When the land was cleared of all hubris there were two distinct types of sand on our hilltop. One was white and the other reddish-brown. James Ontiveros came up for a visit one day and told me that two sand formations were at play here: the Marina Series and the Arnold Series. Without getting too scientific, the Marina soils (reddish brown) are ancient sand dunes that were once at the shore, and the Arnold (white) is decomposed sand stone of even older origin. A close-up picture of either one reveals a mixture of rock types, many of which are calcareous rock, as well as bone and shell fragments from sea creatures, mixed with clay and other organic material. A formula, we hope, that will make for happy vines.
A test of our soil revealed that it did, in fact, have a good amount of organic material, and by all accounts was very ‘healthy’ on the spectrum of soil fertility. We dug test pits all over the property and learned that the sand went very deep - deeper than the backhoe could get to. That spells very good drainage. We added the recommended soil amendments - organic compost, with a small dose of gypsum (for moisture retention and aeration) and lime (to adjust the soil’s pH). A few weeks later vines went into the ground.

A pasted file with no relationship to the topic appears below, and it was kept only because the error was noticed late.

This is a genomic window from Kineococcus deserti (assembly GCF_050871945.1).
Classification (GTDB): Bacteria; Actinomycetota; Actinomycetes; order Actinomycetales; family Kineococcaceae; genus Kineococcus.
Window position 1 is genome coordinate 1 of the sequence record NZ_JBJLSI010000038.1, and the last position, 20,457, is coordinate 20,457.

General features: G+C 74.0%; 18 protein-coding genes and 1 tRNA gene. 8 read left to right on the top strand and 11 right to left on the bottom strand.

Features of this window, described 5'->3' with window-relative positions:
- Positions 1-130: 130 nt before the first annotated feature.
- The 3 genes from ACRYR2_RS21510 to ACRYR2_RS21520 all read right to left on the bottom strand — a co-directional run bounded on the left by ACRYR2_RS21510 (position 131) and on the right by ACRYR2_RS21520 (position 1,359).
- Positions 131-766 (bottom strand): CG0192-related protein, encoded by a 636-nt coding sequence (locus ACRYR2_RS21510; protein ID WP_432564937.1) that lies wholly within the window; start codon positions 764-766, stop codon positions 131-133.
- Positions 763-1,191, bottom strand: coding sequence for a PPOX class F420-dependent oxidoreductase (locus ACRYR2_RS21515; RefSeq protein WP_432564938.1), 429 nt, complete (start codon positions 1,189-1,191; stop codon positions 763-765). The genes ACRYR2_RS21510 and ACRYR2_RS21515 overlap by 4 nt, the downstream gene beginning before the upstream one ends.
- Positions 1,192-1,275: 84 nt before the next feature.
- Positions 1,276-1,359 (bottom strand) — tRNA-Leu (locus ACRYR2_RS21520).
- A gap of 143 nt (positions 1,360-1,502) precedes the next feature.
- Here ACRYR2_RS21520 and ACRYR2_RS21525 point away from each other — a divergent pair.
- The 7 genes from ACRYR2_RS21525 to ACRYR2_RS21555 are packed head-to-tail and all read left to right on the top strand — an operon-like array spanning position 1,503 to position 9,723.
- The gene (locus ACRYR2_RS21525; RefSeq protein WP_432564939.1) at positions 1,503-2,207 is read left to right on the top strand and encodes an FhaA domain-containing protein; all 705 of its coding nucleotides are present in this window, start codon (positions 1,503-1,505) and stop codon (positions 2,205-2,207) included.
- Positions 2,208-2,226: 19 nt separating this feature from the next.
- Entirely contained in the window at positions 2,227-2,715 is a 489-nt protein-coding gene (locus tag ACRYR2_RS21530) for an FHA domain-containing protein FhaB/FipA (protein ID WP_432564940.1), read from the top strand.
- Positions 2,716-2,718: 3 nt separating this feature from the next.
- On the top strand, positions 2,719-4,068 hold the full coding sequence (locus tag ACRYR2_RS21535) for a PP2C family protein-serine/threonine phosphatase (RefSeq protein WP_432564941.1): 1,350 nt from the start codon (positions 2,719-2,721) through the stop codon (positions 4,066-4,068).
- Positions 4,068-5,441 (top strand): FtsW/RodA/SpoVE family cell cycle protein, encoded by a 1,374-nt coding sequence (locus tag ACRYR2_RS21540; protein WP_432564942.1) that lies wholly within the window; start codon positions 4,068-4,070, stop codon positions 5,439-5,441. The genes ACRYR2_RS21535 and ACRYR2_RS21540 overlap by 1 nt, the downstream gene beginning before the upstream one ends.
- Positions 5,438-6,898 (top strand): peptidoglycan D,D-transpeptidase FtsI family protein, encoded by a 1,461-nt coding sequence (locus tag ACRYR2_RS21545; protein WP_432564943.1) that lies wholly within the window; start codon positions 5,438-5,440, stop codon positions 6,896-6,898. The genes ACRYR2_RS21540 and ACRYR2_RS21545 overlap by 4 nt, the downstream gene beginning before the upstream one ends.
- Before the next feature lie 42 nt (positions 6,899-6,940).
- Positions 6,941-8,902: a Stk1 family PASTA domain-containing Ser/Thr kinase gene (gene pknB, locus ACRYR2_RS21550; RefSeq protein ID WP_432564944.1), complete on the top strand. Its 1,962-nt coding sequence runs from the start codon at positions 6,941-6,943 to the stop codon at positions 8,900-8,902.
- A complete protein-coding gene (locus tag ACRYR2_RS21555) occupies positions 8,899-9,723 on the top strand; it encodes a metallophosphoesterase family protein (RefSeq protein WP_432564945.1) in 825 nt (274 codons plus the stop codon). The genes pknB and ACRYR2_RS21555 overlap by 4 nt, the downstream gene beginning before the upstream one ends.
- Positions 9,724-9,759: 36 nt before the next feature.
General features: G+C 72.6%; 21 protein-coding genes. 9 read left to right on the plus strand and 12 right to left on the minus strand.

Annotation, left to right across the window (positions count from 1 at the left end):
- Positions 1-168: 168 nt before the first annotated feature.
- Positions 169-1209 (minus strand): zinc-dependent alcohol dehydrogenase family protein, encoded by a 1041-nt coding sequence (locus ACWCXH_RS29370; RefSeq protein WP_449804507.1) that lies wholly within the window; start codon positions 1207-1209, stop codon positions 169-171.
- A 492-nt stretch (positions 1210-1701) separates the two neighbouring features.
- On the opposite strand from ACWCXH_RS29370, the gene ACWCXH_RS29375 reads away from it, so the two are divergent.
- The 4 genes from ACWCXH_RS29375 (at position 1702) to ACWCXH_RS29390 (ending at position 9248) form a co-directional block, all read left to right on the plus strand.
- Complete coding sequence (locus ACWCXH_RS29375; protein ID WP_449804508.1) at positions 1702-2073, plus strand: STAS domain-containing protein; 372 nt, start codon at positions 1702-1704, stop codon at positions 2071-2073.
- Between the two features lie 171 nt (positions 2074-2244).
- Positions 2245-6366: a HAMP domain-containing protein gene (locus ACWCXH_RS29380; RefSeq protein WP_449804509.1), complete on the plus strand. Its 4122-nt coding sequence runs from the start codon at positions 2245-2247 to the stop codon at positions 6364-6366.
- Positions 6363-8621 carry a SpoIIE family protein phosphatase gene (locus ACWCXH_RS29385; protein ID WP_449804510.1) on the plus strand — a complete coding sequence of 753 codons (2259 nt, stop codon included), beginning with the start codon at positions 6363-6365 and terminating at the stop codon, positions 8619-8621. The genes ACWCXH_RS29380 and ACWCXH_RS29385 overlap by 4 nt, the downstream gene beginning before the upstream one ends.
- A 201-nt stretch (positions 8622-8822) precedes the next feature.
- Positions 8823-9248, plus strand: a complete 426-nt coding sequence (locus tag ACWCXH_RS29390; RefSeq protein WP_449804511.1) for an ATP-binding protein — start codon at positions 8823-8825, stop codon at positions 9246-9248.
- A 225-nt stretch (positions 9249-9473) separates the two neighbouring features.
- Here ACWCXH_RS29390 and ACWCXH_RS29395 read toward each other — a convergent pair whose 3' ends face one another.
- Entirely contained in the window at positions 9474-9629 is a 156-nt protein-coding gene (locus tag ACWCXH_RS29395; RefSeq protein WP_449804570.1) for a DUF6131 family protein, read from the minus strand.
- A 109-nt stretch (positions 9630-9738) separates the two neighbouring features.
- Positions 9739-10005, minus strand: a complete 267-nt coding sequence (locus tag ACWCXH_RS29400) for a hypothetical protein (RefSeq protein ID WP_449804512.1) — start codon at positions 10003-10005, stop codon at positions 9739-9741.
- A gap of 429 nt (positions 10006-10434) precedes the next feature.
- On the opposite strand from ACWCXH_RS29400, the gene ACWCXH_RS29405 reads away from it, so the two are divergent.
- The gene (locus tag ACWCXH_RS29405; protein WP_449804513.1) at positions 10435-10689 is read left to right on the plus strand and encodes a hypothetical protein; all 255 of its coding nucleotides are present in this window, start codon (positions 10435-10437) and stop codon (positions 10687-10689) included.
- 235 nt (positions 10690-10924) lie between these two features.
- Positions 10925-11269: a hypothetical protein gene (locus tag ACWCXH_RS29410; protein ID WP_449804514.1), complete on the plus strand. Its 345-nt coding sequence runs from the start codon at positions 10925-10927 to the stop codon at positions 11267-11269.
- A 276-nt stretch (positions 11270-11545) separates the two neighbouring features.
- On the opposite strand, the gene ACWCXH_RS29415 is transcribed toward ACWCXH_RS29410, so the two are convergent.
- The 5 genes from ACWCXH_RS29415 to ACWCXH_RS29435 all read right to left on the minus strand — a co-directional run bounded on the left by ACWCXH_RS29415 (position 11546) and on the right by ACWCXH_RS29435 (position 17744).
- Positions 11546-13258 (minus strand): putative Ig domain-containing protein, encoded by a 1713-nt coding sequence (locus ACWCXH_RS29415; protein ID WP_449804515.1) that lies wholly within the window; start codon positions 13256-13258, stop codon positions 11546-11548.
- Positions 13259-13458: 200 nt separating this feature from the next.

The vines have now seen their first season of growth, and look happy, as far as we can tell. But the big question remains: will the Warner Henry Vineyard eventually achieve greatness? We won’t know until enough sand has run through the Lumen hourglass.
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[/vc_column_text][vc_empty_space][vc_column_text]In the past week, winter has finally set in along the Central Californian coast and rain is soaking the now-dormant vineyards. The harvest is officially in the bag, even for those vintners that like to let the grapes hang late. Lumen’s wines were tucked away in their barrels in late October, safe and sound until racking in the spring. We had a lot of extra help this harvest - even Winslow did her part (mostly watching daddy work, and asking LOTS of questions).
2018 will be a banner year for most of California. My winemaker friends all seem to think it could be the vintage of the decade, from Napa to Santa Cruz to good old SBC. The reasons for that, of course, are manyfold.